Ben McAdoo says Eli Manning needs to do a better job controlling turnovers in ’17

Nov 6, 2016; East Rutherford, NJ, USA; New York Giants quarterback Eli Manning (10) and New York Giants head coach Ben McAdoo watch from the sidelines during the second quarter against the Philadelphia Eagles at MetLife Stadium. Mandatory Credit: Brad Penner-USA TODAY Sports

New York Giants head coach Ben McAdoo said his offense, particularly quarterback Eli Manning, must do a better job of controlling turnovers if they are going to succeed in 2017.

“We all know turning the ball over 27 times isn’t acceptable,” McAdoo said at the NFL Scouting Combine in Indianapolis. “We’re fortunate to have the wins we had turning the ball over the way we turned the ball over. We can’t turn the ball over that way.”

McAdoo also challenged his quarterback, who threw 16 interceptions and lost four fumbles in 2016.


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“I think Eli needs to do a better job playing with fast feet and I think he needs to sit on that back foot in the pocket,” he said. “We’re seeing a lot of man coverage, so the receivers, it’s gonna take a little time for them to get open, so everything may not be rhythmical. So, he’s got to play with fast feet, he’s got to sit on his back foot and be ready to hitch into a throw.”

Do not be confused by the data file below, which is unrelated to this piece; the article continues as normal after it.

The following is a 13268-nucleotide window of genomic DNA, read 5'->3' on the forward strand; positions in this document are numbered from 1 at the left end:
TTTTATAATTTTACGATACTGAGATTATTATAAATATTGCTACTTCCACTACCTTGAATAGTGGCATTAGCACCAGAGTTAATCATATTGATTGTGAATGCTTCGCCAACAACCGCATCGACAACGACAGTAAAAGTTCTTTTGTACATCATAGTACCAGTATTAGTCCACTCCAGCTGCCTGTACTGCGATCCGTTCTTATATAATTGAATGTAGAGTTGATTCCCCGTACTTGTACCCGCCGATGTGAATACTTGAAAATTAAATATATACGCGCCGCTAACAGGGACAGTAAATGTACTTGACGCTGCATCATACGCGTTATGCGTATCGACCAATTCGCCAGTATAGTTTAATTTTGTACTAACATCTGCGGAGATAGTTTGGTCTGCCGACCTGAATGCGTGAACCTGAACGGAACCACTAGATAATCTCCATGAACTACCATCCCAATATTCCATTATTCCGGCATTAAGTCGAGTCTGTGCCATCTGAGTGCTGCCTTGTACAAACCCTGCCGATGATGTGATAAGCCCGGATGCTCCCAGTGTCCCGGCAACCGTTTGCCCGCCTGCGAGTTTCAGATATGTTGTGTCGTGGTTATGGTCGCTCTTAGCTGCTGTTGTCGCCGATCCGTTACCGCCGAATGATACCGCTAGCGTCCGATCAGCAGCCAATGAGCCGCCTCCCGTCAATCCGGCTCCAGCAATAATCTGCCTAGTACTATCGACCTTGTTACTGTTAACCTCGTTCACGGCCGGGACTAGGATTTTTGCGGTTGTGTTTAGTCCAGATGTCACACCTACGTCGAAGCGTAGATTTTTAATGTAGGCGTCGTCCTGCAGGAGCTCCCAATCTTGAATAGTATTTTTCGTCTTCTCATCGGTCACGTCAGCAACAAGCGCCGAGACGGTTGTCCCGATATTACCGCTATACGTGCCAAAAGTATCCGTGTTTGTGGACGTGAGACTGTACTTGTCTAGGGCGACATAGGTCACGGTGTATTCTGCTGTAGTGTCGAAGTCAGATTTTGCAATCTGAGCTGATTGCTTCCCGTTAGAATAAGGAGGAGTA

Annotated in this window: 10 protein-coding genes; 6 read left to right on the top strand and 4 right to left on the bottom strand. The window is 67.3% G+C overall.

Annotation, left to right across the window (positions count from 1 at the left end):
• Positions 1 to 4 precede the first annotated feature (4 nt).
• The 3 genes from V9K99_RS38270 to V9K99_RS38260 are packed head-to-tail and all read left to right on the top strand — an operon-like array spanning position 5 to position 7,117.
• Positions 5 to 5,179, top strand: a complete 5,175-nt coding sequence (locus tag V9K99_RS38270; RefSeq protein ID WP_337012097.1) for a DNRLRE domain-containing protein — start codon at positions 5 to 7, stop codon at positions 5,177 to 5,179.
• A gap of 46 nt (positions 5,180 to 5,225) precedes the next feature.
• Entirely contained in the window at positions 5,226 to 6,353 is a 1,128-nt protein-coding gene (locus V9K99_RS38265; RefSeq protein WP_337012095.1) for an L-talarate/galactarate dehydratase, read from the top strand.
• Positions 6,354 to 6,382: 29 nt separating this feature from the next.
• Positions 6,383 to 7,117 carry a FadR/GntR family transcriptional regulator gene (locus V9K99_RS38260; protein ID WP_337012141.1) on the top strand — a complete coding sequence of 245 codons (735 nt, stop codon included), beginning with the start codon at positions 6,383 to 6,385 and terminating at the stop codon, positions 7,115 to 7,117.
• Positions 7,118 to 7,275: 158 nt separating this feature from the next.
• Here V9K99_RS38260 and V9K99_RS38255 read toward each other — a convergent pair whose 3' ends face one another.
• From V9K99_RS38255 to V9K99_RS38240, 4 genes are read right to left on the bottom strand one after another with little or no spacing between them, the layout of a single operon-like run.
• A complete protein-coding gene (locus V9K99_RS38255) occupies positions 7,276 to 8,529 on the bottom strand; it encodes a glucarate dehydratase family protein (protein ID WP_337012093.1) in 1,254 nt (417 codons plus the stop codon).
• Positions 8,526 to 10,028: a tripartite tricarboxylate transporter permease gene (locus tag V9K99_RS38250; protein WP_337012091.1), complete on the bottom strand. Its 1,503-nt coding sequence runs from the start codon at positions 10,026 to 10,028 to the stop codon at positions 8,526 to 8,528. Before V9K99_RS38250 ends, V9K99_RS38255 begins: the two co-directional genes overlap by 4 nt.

McAdoo was quick to point out he wasn’t criticizing Manning, who threw 26 touchdowns, had his third consecutive 4,000-yard season, and completed 63 percent of his passes at the age of 35.

However, Manning has thrown at least 14 interceptions every season since 2008. His reluctance to take a sack is common knowledge and he will sometimes chuck the ball up there for the defense to grab. His offensive line (or his lack of confidence in his offensive line) contributed to this, Despite that, Manning needs to take better care of the football.

In 2016, the Giants were 6-1 when Manning threw no interceptions and 8-2 when he had one or less. On the other hand, the Giants were 3-3 when he threw two or more.

In spite of the offensive issues, the Giants had an impressive 2016 season.

They improved from six wins in 2014 and 2015 to 11, tied for the second highest win total in the NFC. The defense improved from all-time bad in 2015 to one of the NFL’s best. The defensive improvement was highlighted by their No. 2 ranking in points allowed, second to only the Super Bowl champion New England Patriots.

Throw in their first playoff berth in five years, six players named All-Pro, and the fact this was all accomplished with a rookie head coach, the Giants’ 2016 season should go down as one of the greatest non-championship seasons in franchise history.

Unfortunately, the Giants shot themselves in the foot with costly turnovers. Their highest margin of victory was 14 against the Cleveland Browns. If they hadn’t turned the ball over and kept their opponents in games, more blowouts could’ve taken place.

Manning doesn’t need to play at an elite level for the Giants to improve on their 2016 season. The same goes for their offensive line. They simply need to do a better job holding on the ball and that begins with the quarterback.

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